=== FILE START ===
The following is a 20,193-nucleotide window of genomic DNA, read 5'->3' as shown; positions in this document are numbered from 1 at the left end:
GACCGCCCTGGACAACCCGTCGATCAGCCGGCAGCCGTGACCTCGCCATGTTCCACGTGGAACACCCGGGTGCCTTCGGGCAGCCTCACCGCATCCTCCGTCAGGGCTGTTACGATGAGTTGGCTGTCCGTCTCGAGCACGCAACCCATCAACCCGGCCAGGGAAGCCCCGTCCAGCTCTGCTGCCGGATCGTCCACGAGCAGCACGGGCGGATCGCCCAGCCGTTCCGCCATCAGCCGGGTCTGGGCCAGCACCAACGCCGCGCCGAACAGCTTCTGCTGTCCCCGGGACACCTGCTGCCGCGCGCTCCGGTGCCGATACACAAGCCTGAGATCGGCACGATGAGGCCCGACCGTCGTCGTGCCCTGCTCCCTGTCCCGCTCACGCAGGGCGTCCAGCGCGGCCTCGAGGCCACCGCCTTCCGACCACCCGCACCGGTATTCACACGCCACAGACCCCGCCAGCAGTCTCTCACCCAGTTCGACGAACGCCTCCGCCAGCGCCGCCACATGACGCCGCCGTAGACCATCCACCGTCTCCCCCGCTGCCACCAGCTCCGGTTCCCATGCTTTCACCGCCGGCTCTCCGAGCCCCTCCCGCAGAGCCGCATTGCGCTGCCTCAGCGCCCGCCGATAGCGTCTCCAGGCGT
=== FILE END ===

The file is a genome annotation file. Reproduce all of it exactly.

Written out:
The following is a 20,193-nucleotide window of genomic DNA, read 5'->3' as shown; positions in this document are numbered from 1 at the left end:
GACCGCCCTGGACAACCCGTCGATCAGCCGGCAGCCGTGACCTCGCCATGTTCCACGTGGAACACCCGGGTGCCTTCGGGCAGCCTCACCGCATCCTCCGTCAGGGCTGTTACGATGAGTTGGCTGTCCGTCTCGAGCACGCAACCCATCAACCCGGCCAGGGAAGCCCCGTCCAGCTCTGCTGCCGGATCGTCCACGAGCAGCACGGGCGGATCGCCCAGCCGTTCCGCCATCAGCCGGGTCTGGGCCAGCACCAACGCCGCGCCGAACAGCTTCTGCTGTCCCCGGGACACCTGCTGCCGCGCGCTCCGGTGCCGATACACAAGCCTGAGATCGGCACGATGAGGCCCGACCGTCGTCGTGCCCTGCTCCCTGTCCCGCTCACGCAGGGCGTCCAGCGCGGCCTCGAGGCCACCGCCTTCCGACCACCCGCACCGGTATTCACACGCCACAGACCCCGCCAGCAGTCTCTCACCCAGTTCGACGAACGCCTCCGCCAGCGCCGCCACATGACGCCGCCGTAGACCATCCACCGTCTCCCCCGCTGCCACCAGCTCCGGTTCCCATGCTTTCACCGCCGGCTCTCCGAGCCCCTCCCGCAGAGCCGCATTGCGCTGCCTCAGCGCCCGCCGATAGCGTCTCCAGGCGT